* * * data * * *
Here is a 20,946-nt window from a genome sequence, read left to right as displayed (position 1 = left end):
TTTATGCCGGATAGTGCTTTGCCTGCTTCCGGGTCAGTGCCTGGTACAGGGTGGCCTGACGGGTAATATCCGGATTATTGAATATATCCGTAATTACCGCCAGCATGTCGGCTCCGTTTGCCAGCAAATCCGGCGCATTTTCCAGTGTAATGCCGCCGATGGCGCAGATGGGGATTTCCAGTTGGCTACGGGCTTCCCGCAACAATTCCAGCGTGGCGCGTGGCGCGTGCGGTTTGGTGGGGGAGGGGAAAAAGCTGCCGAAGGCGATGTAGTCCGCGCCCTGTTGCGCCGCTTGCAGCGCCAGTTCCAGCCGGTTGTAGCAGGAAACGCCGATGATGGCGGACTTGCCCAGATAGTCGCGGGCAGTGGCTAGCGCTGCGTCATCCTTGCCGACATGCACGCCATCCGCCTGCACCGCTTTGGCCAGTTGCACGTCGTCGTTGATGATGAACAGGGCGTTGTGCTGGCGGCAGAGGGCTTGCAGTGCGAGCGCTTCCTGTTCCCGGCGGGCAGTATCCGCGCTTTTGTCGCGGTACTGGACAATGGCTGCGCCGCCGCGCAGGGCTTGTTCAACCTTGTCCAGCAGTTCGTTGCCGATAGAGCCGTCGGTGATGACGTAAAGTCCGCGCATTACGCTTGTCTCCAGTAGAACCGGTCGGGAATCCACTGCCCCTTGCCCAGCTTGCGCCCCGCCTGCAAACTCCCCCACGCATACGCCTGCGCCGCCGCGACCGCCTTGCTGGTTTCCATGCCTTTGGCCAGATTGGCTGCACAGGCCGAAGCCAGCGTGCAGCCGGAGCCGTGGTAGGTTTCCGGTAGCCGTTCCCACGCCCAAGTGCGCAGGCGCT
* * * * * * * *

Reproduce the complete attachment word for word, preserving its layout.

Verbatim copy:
Here is a 20,946-nt window from a genome sequence, read left to right as displayed (position 1 = left end):
TTTATGCCGGATAGTGCTTTGCCTGCTTCCGGGTCAGTGCCTGGTACAGGGTGGCCTGACGGGTAATATCCGGATTATTGAATATATCCGTAATTACCGCCAGCATGTCGGCTCCGTTTGCCAGCAAATCCGGCGCATTTTCCAGTGTAATGCCGCCGATGGCGCAGATGGGGATTTCCAGTTGGCTACGGGCTTCCCGCAACAATTCCAGCGTGGCGCGTGGCGCGTGCGGTTTGGTGGGGGAGGGGAAAAAGCTGCCGAAGGCGATGTAGTCCGCGCCCTGTTGCGCCGCTTGCAGCGCCAGTTCCAGCCGGTTGTAGCAGGAAACGCCGATGATGGCGGACTTGCCCAGATAGTCGCGGGCAGTGGCTAGCGCTGCGTCATCCTTGCCGACATGCACGCCATCCGCCTGCACCGCTTTGGCCAGTTGCACGTCGTCGTTGATGATGAACAGGGCGTTGTGCTGGCGGCAGAGGGCTTGCAGTGCGAGCGCTTCCTGTTCCCGGCGGGCAGTATCCGCGCTTTTGTCGCGGTACTGGACAATGGCTGCGCCGCCGCGCAGGGCTTGTTCAACCTTGTCCAGCAGTTCGTTGCCGATAGAGCCGTCGGTGATGACGTAAAGTCCGCGCATTACGCTTGTCTCCAGTAGAACCGGTCGGGAATCCACTGCCCCTTGCCCAGCTTGCGCCCCGCCTGCAAACTCCCCCACGCATACGCCTGCGCCGCCGCGACCGCCTTGCTGGTTTCCATGCCTTTGGCCAGATTGGCTGCACAGGCCGAAGCCAGCGTGCAGCCGGAGCCGTGGTAGGTTTCCGGTAGCCGTTCCCACGCCCAAGTGCGCAGGCGCT